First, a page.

# What is faster than a supernova explosion?

Is a supernova explosion really fast or is it just fast, metaphorically speaking? Can you cite the fastest known phenomenon in astronomy (neutron stars, pulsars) besides supernovae in terms of explosions?

EDIT: yes, i mean the shockwave from supernova

• Would light fit into what you are asking? Or are you asking specifically for explosions. Aug 24 '15 at 2:17
• @CipherBot Specifically for explosions. Edited question. Aug 24 '15 at 6:28
• Most of the energy in a supernova explosion is actually neither in the shock wave, nor in the light, but in the massive amount of neutrinos emitted. Neutrinos travel almost at the speed of light. Does that count?
– pela
Aug 28 '15 at 9:46

If you count unique events as well, the fastest known event would be the exponential expansion of the Universe during inflation which lasts from about $10^{-36}\,\rm s$ to $10^{-32}\,\rm s$ right after the Big Bang. In this time, the Universe grew by a factor of about $10^{26}$.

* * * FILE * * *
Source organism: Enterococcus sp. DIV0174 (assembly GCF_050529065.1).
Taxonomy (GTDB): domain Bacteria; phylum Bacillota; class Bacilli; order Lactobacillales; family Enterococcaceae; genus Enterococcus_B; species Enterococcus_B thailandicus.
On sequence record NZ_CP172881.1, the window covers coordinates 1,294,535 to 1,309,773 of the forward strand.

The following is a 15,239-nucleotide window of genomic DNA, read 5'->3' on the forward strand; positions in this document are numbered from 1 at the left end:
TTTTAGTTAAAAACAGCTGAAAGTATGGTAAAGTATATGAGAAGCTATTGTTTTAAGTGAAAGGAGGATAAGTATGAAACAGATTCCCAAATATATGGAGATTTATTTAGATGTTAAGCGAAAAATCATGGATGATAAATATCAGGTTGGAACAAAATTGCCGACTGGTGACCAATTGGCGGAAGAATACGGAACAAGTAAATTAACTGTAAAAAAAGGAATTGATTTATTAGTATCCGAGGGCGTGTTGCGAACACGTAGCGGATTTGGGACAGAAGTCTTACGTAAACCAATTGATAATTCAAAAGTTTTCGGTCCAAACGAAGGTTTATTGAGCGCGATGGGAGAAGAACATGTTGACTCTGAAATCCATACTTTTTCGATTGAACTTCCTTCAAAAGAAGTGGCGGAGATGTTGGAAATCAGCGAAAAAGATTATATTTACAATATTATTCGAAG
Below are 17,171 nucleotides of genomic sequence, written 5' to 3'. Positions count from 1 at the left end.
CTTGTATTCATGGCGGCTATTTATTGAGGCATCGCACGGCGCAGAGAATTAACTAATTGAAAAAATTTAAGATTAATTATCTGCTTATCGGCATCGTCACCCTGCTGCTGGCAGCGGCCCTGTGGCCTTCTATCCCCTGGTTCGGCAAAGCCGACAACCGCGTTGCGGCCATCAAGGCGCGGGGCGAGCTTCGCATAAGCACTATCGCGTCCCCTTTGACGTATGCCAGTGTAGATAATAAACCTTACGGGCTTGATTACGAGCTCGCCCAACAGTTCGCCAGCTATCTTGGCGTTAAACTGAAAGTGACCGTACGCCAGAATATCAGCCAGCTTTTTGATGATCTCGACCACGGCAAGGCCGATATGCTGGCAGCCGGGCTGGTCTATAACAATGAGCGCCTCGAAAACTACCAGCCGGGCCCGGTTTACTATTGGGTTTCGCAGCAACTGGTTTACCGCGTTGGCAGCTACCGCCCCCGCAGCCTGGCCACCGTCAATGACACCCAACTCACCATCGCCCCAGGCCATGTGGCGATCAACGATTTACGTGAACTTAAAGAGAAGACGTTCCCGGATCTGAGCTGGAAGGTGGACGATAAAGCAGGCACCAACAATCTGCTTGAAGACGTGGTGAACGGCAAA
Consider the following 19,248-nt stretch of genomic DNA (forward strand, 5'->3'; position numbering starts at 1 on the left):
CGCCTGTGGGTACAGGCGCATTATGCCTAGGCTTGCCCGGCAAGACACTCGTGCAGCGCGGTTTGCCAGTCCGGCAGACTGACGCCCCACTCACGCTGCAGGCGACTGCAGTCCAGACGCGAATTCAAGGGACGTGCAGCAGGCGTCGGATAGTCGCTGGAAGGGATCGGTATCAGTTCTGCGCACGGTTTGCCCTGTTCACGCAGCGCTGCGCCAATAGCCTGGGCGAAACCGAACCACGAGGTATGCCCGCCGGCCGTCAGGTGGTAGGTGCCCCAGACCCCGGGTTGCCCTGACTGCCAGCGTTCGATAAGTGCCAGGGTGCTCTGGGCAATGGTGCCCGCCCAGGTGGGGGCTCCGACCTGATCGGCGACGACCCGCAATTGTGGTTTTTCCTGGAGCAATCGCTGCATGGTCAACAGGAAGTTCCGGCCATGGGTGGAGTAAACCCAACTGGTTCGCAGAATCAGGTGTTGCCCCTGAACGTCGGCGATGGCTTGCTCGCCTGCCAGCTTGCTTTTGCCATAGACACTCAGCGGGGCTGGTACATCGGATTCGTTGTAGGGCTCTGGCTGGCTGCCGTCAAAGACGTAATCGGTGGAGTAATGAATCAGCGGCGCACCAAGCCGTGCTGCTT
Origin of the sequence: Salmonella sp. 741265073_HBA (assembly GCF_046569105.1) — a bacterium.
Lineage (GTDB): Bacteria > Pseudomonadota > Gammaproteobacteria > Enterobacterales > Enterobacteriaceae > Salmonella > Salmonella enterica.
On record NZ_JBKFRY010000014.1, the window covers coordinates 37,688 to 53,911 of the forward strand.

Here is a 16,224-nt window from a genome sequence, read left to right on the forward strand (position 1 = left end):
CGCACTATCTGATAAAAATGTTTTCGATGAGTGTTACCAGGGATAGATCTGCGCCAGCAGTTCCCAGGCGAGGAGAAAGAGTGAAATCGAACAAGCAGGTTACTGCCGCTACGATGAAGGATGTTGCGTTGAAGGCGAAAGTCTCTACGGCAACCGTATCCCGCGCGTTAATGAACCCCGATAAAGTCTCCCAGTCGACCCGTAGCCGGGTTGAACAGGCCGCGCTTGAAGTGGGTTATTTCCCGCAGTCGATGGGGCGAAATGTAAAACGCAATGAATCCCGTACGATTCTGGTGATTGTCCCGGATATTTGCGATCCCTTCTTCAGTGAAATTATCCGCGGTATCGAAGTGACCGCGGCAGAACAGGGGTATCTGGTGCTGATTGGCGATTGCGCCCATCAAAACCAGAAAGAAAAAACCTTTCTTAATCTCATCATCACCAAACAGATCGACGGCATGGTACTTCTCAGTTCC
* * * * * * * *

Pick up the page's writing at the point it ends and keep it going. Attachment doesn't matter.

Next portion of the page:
The "fastest" pulsar found so far spins 716 times a second. If you really want fast, how about the standard for atomic clocks? The used transition is between two ground states of the element caesium that are very close together and lasts about $1\times 10^{-10}$ seconds. There are even better atomic clocks now.